“I’m an artist down to my cells. I think if I’m being honest, and I am, it’s a way for me to speak. To try to get someone to recognize how I feel, how I see the world. And to find other people like me.”

Mikey Millionaire

Manu: I don’t want to dig too deep into politics, but one of the most touching posts on your social media was one on your visit to the Dachau concentration camp you wrote on your last german tour. Do you want to share your thoughts on that with our readers?

Mikey: Sure. I mean, to me, it has to do with learning in general. With the internet age, knowledge is no longer for the upper class or the lucky. If you want to know something, go learn about it. It’s literally that easy. You don’t have to stand up. Everyone has a phone in their hand. Like I already said: Knowledge is a choice. Plain and simple. Any random thought that I have, I can look it up, learn about it, consume it.

Dachau was something I really wanted to do, because we don’t get many days off and sometimes we’re surrounded by so much history that just passes by and we don’t get to see it. So when I found out we had a day off, I asked about seeing some of the history of the area and our tour manager took us there. It blew my mind to be standing in the exact spot where there used to be a thousand bodies piled up and actually walk into the gas chamber and see the ovens. I think for me, it softens me. It gives me a better understanding of people, what they endure and how they press forward. Every person you meet is fighting a war you know nothing about, so try not to be a dick.

interview122018 MikeyMillionaire7Manu: What is the hardest you had to learn, which you would like to pass on to your little daughter to prevent her from having to deal with it?

Mikey: Hmm. I find it very diffcult to balance my instinct to protect her from any harm the world has and to have her learn the hard truths that the world isn’t fair and she has to get tough, if she is going to make it, especially her generation. She’s only 3, she doesn’t realize how badly the baby boomers and the generation x’ers have screwed the place up for her. Although I see young people these days really changing socially from what we had. Mental health, bullying, stuff like that is not as buried like it used to be. The hardest lesson is that a working class hero is something to be. My parents slaved for 30 years at middle class jobs and then retired. I’m personally not sure how people do that. How do you not want for more? I think the lesson is that she either stays in school on the straight and narrow and succeeds within the system, or, if she’s going to try to be like me and be her own person, then she has to go hard, she has to go early and she has to not question herself. I had support, but I never had encouragement.

Manu: What is the difference in your opinion?

Mikey: By support I mean that my loved ones came to accept somewhat that this is what I am. They tried to help me out of a jam if they could, but a side order of guilt always comes with it. I went on my first tour 17 years ago and to this day my mother says „I don’t want you to go on tour anymore“. I can’t believe the knife in the heart that is and the fact that she doesn’t even realize how what that does to me, it is just a second knife. So I will not only support but I will encourage my daughter. I will help her. I will teach her. I will learn about what she is into, so I can better help her succeed at it. It is a hard thing to know that you have to feel guilty every time you do something you love.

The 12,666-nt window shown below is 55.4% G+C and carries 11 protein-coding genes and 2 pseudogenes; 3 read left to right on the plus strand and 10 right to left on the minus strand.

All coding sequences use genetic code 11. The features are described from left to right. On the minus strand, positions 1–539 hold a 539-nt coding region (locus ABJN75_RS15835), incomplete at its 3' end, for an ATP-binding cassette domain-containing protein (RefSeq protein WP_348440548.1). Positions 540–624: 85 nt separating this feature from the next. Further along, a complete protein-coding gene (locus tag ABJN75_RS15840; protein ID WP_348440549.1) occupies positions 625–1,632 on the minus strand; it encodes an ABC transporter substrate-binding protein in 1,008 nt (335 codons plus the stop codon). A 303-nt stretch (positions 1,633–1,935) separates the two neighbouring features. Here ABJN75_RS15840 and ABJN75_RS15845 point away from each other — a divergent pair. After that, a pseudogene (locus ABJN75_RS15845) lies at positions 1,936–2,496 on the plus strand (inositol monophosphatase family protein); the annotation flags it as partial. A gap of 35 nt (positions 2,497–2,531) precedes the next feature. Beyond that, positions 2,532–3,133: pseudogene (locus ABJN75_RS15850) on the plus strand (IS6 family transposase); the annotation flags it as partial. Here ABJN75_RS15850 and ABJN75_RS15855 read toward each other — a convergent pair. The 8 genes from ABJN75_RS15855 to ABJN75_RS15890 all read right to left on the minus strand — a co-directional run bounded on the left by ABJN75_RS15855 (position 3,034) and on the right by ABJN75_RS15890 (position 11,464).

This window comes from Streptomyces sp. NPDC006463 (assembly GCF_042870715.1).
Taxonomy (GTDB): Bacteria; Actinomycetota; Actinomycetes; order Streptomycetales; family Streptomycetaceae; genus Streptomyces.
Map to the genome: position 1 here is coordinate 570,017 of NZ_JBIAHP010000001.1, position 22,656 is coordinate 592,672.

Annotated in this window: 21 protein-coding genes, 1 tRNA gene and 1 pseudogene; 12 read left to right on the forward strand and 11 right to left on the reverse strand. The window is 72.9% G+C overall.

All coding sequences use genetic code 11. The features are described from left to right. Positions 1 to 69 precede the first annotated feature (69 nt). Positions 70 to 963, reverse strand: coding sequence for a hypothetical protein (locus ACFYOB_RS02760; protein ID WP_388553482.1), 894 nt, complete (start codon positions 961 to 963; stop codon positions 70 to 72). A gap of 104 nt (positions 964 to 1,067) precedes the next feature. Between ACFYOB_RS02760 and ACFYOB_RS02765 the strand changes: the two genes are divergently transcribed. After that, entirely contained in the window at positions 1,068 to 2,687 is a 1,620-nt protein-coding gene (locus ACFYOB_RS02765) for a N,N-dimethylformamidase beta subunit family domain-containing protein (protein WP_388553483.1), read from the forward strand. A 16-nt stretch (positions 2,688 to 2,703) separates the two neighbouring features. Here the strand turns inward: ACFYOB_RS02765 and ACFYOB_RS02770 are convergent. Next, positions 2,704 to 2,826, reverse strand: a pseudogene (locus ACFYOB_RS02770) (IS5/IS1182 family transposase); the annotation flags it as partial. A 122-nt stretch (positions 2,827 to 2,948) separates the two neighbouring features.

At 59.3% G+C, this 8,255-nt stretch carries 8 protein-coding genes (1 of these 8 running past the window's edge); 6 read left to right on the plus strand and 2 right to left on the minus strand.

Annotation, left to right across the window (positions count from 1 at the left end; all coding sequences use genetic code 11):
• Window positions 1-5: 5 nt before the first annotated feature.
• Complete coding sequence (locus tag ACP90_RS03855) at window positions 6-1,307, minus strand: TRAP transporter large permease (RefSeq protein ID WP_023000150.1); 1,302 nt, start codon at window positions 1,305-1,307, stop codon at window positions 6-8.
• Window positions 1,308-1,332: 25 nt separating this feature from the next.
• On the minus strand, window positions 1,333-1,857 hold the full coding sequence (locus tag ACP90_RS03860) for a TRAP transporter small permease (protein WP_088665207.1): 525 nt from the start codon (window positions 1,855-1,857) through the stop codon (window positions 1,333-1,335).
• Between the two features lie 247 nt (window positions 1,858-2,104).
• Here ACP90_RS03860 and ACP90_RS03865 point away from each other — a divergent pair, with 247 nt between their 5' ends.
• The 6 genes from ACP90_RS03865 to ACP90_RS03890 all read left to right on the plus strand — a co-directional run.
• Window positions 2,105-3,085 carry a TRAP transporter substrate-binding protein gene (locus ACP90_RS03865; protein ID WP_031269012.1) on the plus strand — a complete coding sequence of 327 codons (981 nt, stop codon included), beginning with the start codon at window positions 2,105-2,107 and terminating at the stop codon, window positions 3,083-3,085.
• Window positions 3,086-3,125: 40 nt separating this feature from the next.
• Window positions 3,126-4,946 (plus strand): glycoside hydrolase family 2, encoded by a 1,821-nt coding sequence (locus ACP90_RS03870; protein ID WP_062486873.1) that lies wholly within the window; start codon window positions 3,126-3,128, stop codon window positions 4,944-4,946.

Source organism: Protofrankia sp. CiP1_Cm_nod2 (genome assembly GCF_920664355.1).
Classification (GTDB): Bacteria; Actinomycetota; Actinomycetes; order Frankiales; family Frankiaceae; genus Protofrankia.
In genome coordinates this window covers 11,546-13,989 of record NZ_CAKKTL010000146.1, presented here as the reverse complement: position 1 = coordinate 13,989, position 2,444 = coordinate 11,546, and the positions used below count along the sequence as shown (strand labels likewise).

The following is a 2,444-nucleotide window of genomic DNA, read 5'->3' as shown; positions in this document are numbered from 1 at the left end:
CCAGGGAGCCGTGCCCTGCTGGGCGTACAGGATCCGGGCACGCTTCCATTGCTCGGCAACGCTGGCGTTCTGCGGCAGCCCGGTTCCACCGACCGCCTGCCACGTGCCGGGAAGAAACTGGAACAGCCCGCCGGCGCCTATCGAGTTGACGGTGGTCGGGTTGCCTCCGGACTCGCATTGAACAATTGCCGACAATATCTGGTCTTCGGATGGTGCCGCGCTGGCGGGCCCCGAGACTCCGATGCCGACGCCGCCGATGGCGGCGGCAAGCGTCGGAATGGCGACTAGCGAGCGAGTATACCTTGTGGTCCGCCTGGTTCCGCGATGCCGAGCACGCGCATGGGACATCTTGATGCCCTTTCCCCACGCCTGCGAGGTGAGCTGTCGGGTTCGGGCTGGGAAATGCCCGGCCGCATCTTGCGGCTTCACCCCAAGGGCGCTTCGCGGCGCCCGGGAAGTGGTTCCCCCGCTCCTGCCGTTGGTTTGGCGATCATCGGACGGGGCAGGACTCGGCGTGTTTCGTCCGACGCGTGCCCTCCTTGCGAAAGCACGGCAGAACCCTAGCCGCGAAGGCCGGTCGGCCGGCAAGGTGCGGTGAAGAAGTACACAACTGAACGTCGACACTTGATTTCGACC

Manu: You already talked about it a bit: What are your next plans?

Mikey: I already mentioned the upcoming TURBO AC’S tour with NASHVILLE PUSSY and GUITAR WOLF in a few months. In the meantime I’ve been doing some art shows and getting more into that. I’m recording new SKINNY MILLIONAIRES and am in the midst of creating the video for our first new single off of our first release in five years. We’re very different now. The „Skinnies“ started because I was sick of playing the same three punk chords. Like I said I was interested in songwriting, so when I returned from Seattle without a band I began recording an acoustic album that just kind of kept building, until I realized I had to play it live. I found the combination of the songs I was doing, along with an amazing violin player I found was really special. I also wrangled up my friend John McCauley from DEERTICK, who’s currently playing the part of Kurt Cobain at NIRVANA reunions, to do some vocals here and there on that first album „Sleeping Dogs Lie“. He loved it. I think that album might see a re-issue if I can find the right people and angle to do it. But over time I drifted back towards the more hard Punk-/Rock’n’Roll sounds, but in my own way. It’s kind of like BOB DYLAN meets QUEENS OF THE STONEAGE (laughs) or THE DWARVES meets JACK WHITE is another comparison I’ve gotten.

Manu: That sounds like an interesting mixture

Mikey: I’m very lyrical sometimes, I would like to eventually do a solo album as well. And I’m telling you I have the stories to write a great book, which I will do someday. The one problem is that for it to be good I have to tell the brutal truth about some things, which I’m not sure if I can do yet (laughs). I have tons of plans, but I need to get some business straightened out first, which I loathe, so I need to get myself surrounded by an encouraging team that’s ready to die (laughs).

I also work with developmentally disabled people in a program specifically art-based. Meaning we have a music room to rock, we have paint, we have tons of art supplies. I find it very rewarding to teach and help people advocate for themselves and just do any kind of art. I think I was a therapist in another life. I’m easy to talk to, I think.

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Manu: I second that! Mikey, thank you very much for your time and deep insights

Mikey: Anytime. Thank you guys for having me. Feel free to message me on Facebook or Instagram about any at that you see that you might like, or commissions that you want done. And also keep your ears and eyes open for THE SKINNY MILLIONAIRES. We have some big plans this year and we’d like as many options as possible as far as labels and all that stuff. It’s time for really fucking good Rock’n’Roll. Ok, I have to get back to the sub basement at Millionaire Manor.

(Pictures: Mikey Millionaire)